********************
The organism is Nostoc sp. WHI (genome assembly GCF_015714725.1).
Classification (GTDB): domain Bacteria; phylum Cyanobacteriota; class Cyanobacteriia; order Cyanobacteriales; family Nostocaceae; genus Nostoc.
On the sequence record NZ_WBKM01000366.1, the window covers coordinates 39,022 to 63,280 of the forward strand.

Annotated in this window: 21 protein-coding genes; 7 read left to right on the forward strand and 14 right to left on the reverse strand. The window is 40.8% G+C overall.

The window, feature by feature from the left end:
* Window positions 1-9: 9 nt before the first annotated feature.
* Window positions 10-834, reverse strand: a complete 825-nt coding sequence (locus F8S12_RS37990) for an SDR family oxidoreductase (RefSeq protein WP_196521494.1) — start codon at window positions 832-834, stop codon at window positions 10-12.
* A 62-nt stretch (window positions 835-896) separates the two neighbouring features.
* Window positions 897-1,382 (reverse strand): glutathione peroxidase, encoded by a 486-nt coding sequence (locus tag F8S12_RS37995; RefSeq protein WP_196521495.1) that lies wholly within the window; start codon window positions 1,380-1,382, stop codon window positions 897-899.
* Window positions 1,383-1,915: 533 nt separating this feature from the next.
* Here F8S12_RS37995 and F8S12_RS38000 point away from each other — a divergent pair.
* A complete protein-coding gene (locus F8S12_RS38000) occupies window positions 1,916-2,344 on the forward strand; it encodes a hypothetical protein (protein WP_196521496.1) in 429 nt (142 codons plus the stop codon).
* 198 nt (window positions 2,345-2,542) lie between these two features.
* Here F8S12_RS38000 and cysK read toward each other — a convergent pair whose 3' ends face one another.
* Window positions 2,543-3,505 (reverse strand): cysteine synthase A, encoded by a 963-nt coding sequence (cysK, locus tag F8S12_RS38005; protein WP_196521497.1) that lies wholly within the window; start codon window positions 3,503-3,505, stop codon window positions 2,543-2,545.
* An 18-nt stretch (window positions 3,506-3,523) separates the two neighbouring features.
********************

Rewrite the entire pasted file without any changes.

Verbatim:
The organism is Nostoc sp. WHI (genome assembly GCF_015714725.1).
Classification (GTDB): domain Bacteria; phylum Cyanobacteriota; class Cyanobacteriia; order Cyanobacteriales; family Nostocaceae; genus Nostoc.
On the sequence record NZ_WBKM01000366.1, the window covers coordinates 39,022 to 63,280 of the forward strand.

Annotated in this window: 21 protein-coding genes; 7 read left to right on the forward strand and 14 right to left on the reverse strand. The window is 40.8% G+C overall.

The window, feature by feature from the left end:
* Window positions 1-9: 9 nt before the first annotated feature.
* Window positions 10-834, reverse strand: a complete 825-nt coding sequence (locus F8S12_RS37990) for an SDR family oxidoreductase (RefSeq protein WP_196521494.1) — start codon at window positions 832-834, stop codon at window positions 10-12.
* A 62-nt stretch (window positions 835-896) separates the two neighbouring features.
* Window positions 897-1,382 (reverse strand): glutathione peroxidase, encoded by a 486-nt coding sequence (locus tag F8S12_RS37995; RefSeq protein WP_196521495.1) that lies wholly within the window; start codon window positions 1,380-1,382, stop codon window positions 897-899.
* Window positions 1,383-1,915: 533 nt separating this feature from the next.
* Here F8S12_RS37995 and F8S12_RS38000 point away from each other — a divergent pair.
* A complete protein-coding gene (locus F8S12_RS38000) occupies window positions 1,916-2,344 on the forward strand; it encodes a hypothetical protein (protein WP_196521496.1) in 429 nt (142 codons plus the stop codon).
* 198 nt (window positions 2,345-2,542) lie between these two features.
* Here F8S12_RS38000 and cysK read toward each other — a convergent pair whose 3' ends face one another.
* Window positions 2,543-3,505 (reverse strand): cysteine synthase A, encoded by a 963-nt coding sequence (cysK, locus tag F8S12_RS38005; protein WP_196521497.1) that lies wholly within the window; start codon window positions 3,503-3,505, stop codon window positions 2,543-2,545.
* An 18-nt stretch (window positions 3,506-3,523) separates the two neighbouring features.